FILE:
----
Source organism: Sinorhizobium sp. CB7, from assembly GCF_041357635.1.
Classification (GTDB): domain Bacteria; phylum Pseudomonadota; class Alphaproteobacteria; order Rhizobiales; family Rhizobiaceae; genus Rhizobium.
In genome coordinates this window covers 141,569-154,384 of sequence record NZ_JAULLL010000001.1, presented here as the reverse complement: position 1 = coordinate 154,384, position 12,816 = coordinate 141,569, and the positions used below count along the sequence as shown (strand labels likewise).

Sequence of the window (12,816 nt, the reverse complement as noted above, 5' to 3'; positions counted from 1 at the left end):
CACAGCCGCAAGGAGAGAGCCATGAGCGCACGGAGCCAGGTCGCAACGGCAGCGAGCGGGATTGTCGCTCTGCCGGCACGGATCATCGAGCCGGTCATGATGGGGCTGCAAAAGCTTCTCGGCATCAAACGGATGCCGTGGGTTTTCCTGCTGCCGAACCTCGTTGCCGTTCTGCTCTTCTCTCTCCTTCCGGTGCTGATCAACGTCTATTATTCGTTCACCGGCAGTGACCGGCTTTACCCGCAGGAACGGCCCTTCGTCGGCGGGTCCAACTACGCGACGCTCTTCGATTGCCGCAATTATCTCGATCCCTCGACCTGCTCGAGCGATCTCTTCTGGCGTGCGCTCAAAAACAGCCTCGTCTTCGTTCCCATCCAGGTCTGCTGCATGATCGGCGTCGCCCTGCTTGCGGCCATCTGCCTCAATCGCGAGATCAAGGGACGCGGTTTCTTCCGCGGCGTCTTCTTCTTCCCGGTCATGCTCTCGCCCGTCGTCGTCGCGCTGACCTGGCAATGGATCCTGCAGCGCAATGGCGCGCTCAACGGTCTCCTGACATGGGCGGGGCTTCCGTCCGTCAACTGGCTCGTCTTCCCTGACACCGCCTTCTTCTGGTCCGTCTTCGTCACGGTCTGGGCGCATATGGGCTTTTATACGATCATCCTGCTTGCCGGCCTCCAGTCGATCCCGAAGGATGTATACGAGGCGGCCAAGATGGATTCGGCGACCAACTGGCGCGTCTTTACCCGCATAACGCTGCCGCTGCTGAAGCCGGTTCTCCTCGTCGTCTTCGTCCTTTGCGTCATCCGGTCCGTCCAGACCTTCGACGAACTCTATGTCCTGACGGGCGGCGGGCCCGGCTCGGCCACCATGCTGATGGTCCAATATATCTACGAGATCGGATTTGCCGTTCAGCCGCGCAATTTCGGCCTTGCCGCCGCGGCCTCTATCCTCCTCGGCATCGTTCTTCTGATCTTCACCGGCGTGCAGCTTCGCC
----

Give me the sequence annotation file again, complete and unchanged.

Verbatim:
Source organism: Sinorhizobium sp. CB7, from assembly GCF_041357635.1.
Classification (GTDB): domain Bacteria; phylum Pseudomonadota; class Alphaproteobacteria; order Rhizobiales; family Rhizobiaceae; genus Rhizobium.
In genome coordinates this window covers 141,569-154,384 of sequence record NZ_JAULLL010000001.1, presented here as the reverse complement: position 1 = coordinate 154,384, position 12,816 = coordinate 141,569, and the positions used below count along the sequence as shown (strand labels likewise).

Sequence of the window (12,816 nt, the reverse complement as noted above, 5' to 3'; positions counted from 1 at the left end):
CACAGCCGCAAGGAGAGAGCCATGAGCGCACGGAGCCAGGTCGCAACGGCAGCGAGCGGGATTGTCGCTCTGCCGGCACGGATCATCGAGCCGGTCATGATGGGGCTGCAAAAGCTTCTCGGCATCAAACGGATGCCGTGGGTTTTCCTGCTGCCGAACCTCGTTGCCGTTCTGCTCTTCTCTCTCCTTCCGGTGCTGATCAACGTCTATTATTCGTTCACCGGCAGTGACCGGCTTTACCCGCAGGAACGGCCCTTCGTCGGCGGGTCCAACTACGCGACGCTCTTCGATTGCCGCAATTATCTCGATCCCTCGACCTGCTCGAGCGATCTCTTCTGGCGTGCGCTCAAAAACAGCCTCGTCTTCGTTCCCATCCAGGTCTGCTGCATGATCGGCGTCGCCCTGCTTGCGGCCATCTGCCTCAATCGCGAGATCAAGGGACGCGGTTTCTTCCGCGGCGTCTTCTTCTTCCCGGTCATGCTCTCGCCCGTCGTCGTCGCGCTGACCTGGCAATGGATCCTGCAGCGCAATGGCGCGCTCAACGGTCTCCTGACATGGGCGGGGCTTCCGTCCGTCAACTGGCTCGTCTTCCCTGACACCGCCTTCTTCTGGTCCGTCTTCGTCACGGTCTGGGCGCATATGGGCTTTTATACGATCATCCTGCTTGCCGGCCTCCAGTCGATCCCGAAGGATGTATACGAGGCGGCCAAGATGGATTCGGCGACCAACTGGCGCGTCTTTACCCGCATAACGCTGCCGCTGCTGAAGCCGGTTCTCCTCGTCGTCTTCGTCCTTTGCGTCATCCGGTCCGTCCAGACCTTCGACGAACTCTATGTCCTGACGGGCGGCGGGCCCGGCTCGGCCACCATGCTGATGGTCCAATATATCTACGAGATCGGATTTGCCGTTCAGCCGCGCAATTTCGGCCTTGCCGCCGCGGCCTCTATCCTCCTCGGCATCGTTCTTCTGATCTTCACCGGCGTGCAGCTTCGCC